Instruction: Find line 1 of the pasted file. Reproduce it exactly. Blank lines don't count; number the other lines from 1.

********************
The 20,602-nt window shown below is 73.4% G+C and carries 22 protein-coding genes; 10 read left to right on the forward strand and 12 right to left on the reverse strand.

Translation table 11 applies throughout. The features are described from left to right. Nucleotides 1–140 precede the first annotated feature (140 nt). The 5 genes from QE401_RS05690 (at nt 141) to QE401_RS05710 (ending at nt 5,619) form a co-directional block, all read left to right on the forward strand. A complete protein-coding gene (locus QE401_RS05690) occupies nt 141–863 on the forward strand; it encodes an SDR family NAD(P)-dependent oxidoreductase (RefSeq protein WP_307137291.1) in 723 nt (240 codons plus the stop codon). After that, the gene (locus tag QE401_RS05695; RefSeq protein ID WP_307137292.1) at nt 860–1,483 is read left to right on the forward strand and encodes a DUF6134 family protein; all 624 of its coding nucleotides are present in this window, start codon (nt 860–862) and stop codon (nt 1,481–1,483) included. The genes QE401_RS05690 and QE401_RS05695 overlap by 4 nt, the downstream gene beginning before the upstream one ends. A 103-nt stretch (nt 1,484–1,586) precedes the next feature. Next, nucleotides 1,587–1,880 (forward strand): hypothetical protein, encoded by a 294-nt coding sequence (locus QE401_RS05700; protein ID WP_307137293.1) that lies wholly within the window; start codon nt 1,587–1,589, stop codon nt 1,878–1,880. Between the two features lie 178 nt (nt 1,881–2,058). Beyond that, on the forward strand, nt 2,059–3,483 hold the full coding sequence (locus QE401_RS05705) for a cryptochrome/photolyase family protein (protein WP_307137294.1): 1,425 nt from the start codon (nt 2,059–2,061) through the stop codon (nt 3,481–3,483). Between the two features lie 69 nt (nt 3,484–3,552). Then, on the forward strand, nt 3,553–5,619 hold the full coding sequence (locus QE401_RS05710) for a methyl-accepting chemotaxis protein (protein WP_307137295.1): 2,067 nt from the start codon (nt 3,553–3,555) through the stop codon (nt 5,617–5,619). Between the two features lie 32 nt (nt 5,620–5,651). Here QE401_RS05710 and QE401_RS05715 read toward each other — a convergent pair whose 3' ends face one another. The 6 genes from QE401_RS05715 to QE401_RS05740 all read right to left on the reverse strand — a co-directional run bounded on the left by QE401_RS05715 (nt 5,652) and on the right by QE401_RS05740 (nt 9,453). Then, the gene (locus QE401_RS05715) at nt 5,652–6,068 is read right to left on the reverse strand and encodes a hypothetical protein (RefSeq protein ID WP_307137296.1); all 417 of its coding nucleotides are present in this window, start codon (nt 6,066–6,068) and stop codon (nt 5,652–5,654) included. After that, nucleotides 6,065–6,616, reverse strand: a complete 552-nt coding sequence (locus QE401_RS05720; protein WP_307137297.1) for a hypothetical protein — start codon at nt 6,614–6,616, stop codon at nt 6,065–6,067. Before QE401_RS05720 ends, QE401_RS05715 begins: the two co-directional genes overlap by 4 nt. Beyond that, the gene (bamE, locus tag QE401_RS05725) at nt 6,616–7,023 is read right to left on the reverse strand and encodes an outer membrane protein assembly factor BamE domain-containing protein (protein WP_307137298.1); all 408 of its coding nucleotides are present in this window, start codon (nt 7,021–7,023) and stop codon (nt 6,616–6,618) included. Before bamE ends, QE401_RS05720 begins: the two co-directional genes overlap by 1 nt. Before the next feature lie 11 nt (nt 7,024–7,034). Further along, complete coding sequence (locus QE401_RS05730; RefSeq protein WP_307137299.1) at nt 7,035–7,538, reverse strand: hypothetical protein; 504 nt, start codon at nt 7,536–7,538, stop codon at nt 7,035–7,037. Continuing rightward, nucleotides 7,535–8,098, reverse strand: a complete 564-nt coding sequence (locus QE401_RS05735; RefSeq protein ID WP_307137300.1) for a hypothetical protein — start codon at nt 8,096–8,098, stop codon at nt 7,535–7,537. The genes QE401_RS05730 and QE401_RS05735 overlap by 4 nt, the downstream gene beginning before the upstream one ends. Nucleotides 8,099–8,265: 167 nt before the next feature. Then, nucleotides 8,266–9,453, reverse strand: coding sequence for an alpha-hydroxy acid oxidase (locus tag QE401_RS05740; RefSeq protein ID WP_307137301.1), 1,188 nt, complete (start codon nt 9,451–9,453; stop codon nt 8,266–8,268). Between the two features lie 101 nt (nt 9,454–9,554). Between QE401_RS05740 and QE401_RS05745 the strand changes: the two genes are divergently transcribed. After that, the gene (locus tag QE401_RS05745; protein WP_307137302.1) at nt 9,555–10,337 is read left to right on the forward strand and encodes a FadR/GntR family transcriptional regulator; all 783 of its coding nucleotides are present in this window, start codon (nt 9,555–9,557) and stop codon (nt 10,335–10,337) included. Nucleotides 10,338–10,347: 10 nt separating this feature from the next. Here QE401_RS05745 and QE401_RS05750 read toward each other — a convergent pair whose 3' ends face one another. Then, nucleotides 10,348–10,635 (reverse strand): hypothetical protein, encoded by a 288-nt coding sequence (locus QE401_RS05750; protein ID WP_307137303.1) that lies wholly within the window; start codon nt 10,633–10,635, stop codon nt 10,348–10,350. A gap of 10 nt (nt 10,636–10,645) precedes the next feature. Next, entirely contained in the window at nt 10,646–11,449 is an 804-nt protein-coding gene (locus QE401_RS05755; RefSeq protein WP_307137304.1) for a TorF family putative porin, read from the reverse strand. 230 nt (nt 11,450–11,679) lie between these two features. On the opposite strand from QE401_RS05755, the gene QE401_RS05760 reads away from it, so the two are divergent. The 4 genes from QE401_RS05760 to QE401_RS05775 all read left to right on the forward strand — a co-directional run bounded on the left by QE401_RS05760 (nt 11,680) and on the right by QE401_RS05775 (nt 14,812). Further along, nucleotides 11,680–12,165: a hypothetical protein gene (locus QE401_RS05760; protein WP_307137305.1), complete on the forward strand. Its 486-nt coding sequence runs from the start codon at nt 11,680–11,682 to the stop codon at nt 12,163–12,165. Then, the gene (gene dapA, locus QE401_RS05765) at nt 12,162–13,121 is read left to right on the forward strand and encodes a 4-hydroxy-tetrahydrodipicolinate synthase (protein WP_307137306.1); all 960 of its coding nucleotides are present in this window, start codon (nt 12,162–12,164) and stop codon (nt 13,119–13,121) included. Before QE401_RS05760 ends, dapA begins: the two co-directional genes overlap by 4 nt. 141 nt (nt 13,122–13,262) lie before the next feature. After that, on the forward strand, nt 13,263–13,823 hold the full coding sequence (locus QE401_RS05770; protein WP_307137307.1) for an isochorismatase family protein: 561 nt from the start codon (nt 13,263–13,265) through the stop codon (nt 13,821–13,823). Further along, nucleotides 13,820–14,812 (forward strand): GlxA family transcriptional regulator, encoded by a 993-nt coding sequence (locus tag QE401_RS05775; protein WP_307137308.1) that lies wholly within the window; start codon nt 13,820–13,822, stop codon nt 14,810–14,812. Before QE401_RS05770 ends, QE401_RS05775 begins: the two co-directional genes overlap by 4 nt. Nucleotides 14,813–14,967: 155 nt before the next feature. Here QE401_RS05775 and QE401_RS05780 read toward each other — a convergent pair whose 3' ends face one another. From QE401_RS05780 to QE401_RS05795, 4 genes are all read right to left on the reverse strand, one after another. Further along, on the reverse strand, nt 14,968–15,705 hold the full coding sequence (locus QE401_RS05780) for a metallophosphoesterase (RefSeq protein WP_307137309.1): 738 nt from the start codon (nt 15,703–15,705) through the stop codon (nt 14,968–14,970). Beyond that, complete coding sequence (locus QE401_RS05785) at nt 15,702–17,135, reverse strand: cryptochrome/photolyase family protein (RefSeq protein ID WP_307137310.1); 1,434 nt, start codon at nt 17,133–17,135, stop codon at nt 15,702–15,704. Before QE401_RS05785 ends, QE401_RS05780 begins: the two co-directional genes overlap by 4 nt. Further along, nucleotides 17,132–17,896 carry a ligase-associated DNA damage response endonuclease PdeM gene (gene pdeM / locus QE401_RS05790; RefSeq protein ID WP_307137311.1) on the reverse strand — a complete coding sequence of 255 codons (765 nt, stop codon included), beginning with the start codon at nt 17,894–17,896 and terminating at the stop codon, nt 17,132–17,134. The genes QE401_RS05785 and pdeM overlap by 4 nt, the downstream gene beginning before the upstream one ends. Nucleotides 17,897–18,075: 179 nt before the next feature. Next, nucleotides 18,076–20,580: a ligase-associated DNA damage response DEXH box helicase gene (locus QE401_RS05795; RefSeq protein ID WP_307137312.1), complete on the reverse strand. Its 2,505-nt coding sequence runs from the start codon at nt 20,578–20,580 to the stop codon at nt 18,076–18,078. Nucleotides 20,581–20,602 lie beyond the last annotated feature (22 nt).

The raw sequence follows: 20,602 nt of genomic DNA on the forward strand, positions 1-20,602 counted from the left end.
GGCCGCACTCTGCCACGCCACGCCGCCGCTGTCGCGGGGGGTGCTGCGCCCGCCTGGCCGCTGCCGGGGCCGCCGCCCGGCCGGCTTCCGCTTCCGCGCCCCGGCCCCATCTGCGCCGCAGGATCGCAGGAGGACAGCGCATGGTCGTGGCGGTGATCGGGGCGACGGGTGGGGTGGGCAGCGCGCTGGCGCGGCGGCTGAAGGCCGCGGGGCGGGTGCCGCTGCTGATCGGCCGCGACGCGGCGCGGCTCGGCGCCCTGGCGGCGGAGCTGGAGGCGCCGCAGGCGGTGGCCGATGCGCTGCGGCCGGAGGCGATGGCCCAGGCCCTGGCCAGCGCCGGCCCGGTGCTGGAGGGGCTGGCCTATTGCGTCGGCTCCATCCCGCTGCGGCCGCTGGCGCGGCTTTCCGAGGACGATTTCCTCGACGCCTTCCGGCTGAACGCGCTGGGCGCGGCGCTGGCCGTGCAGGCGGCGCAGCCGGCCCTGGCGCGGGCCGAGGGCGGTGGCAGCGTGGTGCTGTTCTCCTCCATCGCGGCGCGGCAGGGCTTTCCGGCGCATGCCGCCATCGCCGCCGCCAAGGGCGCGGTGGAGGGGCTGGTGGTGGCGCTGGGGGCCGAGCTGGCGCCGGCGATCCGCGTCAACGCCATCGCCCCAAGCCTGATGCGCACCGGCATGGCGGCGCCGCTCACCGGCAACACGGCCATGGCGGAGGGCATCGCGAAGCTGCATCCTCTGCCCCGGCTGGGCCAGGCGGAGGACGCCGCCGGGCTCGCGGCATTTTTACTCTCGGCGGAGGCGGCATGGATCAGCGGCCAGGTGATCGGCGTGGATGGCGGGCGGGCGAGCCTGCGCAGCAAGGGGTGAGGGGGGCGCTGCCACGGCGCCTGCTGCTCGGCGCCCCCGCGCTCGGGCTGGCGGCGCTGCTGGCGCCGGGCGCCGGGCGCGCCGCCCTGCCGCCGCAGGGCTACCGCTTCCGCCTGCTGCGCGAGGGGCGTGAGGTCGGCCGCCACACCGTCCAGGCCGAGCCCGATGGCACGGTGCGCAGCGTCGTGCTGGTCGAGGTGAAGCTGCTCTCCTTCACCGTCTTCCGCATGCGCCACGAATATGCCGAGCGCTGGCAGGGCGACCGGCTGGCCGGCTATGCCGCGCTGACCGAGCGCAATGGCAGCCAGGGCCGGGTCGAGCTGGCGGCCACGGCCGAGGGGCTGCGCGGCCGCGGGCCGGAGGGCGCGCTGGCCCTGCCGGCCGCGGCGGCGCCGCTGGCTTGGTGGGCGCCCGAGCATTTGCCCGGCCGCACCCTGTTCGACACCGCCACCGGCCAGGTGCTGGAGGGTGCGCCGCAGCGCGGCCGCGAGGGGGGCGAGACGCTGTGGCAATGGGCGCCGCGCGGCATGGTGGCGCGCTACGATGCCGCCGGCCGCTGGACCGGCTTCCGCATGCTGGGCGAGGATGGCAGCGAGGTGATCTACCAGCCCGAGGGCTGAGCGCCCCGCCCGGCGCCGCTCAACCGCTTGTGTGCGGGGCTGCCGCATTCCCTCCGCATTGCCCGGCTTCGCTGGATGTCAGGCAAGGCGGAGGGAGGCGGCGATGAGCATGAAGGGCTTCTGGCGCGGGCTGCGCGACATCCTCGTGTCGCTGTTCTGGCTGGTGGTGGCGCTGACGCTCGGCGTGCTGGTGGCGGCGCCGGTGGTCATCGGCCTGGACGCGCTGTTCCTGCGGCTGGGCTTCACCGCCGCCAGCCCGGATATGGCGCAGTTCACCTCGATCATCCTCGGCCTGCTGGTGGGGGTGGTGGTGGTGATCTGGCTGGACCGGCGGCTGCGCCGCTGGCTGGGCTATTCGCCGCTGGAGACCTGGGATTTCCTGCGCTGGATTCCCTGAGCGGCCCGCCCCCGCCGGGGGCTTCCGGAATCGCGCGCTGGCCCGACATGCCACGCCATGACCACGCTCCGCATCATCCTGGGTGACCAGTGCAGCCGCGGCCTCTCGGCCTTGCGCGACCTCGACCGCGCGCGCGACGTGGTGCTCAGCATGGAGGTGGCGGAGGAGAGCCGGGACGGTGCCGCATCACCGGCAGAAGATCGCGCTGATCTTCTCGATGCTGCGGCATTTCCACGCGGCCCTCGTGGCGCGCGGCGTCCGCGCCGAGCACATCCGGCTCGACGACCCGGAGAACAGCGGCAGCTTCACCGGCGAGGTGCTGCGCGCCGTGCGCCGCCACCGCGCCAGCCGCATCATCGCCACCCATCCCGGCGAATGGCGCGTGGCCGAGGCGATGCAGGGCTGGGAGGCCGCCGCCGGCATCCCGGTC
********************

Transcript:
The 20,602-nt window shown below is 73.4% G+C and carries 22 protein-coding genes; 10 read left to right on the forward strand and 12 right to left on the reverse strand.